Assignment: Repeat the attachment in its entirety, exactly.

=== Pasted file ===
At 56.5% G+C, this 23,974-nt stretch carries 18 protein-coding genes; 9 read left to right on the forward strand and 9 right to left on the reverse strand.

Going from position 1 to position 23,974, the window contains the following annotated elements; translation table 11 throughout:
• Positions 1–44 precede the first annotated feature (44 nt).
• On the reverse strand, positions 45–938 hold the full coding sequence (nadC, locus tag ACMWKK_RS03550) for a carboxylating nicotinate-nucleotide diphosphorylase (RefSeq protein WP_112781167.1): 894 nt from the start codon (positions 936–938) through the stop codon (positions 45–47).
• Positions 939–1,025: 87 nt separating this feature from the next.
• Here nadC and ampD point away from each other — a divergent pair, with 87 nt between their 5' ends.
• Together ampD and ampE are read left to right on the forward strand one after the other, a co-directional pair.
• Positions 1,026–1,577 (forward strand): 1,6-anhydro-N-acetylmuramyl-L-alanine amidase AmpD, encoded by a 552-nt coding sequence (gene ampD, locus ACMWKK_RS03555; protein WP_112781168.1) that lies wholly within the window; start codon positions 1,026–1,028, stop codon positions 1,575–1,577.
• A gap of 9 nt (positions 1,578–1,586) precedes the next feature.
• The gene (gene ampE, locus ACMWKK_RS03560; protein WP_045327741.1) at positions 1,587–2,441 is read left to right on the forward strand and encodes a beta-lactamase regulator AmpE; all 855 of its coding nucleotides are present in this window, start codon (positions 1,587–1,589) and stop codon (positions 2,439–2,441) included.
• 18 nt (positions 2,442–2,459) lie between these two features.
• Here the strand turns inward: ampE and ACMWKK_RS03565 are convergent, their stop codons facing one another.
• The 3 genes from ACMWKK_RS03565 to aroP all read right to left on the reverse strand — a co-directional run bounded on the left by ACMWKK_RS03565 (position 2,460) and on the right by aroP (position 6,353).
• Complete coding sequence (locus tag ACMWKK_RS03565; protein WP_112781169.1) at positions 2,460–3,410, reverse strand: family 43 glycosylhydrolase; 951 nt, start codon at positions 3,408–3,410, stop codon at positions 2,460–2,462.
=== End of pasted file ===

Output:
At 56.5% G+C, this 23,974-nt stretch carries 18 protein-coding genes; 9 read left to right on the forward strand and 9 right to left on the reverse strand.

Going from position 1 to position 23,974, the window contains the following annotated elements; translation table 11 throughout:
• Positions 1–44 precede the first annotated feature (44 nt).
• On the reverse strand, positions 45–938 hold the full coding sequence (nadC, locus tag ACMWKK_RS03550) for a carboxylating nicotinate-nucleotide diphosphorylase (RefSeq protein WP_112781167.1): 894 nt from the start codon (positions 936–938) through the stop codon (positions 45–47).
• Positions 939–1,025: 87 nt separating this feature from the next.
• Here nadC and ampD point away from each other — a divergent pair, with 87 nt between their 5' ends.
• Together ampD and ampE are read left to right on the forward strand one after the other, a co-directional pair.
• Positions 1,026–1,577 (forward strand): 1,6-anhydro-N-acetylmuramyl-L-alanine amidase AmpD, encoded by a 552-nt coding sequence (gene ampD, locus ACMWKK_RS03555; protein WP_112781168.1) that lies wholly within the window; start codon positions 1,026–1,028, stop codon positions 1,575–1,577.
• A gap of 9 nt (positions 1,578–1,586) precedes the next feature.
• The gene (gene ampE, locus ACMWKK_RS03560; protein WP_045327741.1) at positions 1,587–2,441 is read left to right on the forward strand and encodes a beta-lactamase regulator AmpE; all 855 of its coding nucleotides are present in this window, start codon (positions 1,587–1,589) and stop codon (positions 2,439–2,441) included.
• 18 nt (positions 2,442–2,459) lie between these two features.
• Here the strand turns inward: ampE and ACMWKK_RS03565 are convergent, their stop codons facing one another.
• The 3 genes from ACMWKK_RS03565 to aroP all read right to left on the reverse strand — a co-directional run bounded on the left by ACMWKK_RS03565 (position 2,460) and on the right by aroP (position 6,353).
• Complete coding sequence (locus tag ACMWKK_RS03565; protein WP_112781169.1) at positions 2,460–3,410, reverse strand: family 43 glycosylhydrolase; 951 nt, start codon at positions 3,408–3,410, stop codon at positions 2,460–2,462.